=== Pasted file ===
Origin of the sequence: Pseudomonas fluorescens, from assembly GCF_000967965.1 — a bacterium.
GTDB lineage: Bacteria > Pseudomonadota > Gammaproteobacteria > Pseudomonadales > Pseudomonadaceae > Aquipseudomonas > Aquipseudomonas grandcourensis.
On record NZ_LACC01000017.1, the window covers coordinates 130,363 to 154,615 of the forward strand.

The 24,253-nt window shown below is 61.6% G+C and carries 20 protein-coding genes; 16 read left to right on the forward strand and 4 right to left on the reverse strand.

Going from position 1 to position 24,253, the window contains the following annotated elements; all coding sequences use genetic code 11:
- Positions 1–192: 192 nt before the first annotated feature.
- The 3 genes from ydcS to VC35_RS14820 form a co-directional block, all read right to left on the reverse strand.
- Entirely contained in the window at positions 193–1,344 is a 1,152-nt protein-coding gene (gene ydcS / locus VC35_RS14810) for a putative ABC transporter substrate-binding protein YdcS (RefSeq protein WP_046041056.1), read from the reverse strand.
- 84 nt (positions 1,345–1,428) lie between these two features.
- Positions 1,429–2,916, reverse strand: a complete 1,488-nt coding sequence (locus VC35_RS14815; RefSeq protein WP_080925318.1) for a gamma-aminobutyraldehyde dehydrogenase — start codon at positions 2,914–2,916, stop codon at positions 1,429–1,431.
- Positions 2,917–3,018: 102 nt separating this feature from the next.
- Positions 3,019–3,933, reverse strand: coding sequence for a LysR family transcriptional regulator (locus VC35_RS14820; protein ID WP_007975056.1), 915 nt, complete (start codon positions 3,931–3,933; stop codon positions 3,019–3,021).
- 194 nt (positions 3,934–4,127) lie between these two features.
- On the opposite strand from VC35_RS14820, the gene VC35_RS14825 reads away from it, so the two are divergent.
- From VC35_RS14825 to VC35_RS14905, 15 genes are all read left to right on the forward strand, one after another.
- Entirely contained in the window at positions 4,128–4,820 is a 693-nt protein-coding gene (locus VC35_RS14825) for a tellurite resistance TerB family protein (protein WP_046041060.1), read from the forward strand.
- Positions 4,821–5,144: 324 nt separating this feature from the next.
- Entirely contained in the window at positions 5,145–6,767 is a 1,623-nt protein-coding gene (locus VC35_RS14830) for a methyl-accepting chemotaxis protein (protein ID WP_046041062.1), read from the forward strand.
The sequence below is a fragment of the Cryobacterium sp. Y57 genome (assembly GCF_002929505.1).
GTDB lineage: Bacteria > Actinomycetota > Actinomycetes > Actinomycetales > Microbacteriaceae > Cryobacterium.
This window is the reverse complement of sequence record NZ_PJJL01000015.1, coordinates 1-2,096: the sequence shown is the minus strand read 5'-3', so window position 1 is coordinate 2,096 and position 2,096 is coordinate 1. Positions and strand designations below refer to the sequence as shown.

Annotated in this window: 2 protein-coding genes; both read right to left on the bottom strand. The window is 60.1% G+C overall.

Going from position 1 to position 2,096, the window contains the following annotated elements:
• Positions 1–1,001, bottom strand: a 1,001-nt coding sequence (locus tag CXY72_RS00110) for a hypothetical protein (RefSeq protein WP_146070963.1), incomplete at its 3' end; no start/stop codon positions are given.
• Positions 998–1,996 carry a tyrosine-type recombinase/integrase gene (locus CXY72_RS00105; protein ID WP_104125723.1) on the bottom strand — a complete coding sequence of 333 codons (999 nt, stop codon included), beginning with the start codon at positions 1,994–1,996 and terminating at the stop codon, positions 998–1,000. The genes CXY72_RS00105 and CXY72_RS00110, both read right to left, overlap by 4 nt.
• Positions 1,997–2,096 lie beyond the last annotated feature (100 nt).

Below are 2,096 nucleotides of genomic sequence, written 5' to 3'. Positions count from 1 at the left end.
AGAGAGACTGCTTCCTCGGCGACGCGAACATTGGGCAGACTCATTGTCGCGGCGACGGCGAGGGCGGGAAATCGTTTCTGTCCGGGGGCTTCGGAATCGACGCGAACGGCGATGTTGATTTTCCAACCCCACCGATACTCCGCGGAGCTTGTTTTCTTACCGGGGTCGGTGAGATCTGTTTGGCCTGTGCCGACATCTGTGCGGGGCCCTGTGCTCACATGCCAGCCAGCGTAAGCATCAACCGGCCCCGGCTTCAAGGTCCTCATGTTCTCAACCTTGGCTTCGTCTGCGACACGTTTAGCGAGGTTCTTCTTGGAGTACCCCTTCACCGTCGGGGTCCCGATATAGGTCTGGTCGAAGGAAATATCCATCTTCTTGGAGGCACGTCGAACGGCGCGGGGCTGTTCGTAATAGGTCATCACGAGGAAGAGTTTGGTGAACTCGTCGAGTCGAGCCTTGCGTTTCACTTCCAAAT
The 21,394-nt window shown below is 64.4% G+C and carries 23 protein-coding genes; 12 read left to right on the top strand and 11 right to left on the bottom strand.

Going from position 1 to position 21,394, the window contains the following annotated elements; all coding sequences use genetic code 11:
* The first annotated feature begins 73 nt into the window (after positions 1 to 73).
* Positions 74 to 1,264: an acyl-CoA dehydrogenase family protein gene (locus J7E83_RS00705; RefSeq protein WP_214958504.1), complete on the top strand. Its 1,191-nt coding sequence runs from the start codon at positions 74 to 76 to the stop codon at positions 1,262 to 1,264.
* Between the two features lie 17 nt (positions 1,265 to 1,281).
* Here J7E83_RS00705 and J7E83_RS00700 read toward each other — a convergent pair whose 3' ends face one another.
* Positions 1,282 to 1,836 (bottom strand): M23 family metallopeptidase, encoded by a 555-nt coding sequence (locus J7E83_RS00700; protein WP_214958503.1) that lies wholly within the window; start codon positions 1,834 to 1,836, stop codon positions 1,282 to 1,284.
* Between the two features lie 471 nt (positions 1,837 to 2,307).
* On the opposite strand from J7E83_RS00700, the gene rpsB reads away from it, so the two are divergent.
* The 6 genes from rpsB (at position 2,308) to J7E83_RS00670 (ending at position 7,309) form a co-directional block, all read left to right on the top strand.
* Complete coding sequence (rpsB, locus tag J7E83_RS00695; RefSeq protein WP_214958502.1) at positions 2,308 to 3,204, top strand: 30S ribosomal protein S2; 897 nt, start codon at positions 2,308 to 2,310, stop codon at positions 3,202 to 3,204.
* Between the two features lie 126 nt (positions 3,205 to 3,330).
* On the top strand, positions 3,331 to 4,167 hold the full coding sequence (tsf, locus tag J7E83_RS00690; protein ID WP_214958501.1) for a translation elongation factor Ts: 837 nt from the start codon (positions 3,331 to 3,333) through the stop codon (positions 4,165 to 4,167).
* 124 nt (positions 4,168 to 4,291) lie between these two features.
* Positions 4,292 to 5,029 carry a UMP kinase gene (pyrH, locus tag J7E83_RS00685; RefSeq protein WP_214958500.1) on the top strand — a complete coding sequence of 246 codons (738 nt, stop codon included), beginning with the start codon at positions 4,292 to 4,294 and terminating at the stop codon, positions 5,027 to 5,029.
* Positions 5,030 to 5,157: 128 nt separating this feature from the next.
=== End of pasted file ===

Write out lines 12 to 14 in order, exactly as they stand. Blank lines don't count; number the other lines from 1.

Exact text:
- Positions 3,019–3,933, reverse strand: coding sequence for a LysR family transcriptional regulator (locus VC35_RS14820; protein ID WP_007975056.1), 915 nt, complete (start codon positions 3,931–3,933; stop codon positions 3,019–3,021).
- 194 nt (positions 3,934–4,127) lie between these two features.
- On the opposite strand from VC35_RS14820, the gene VC35_RS14825 reads away from it, so the two are divergent.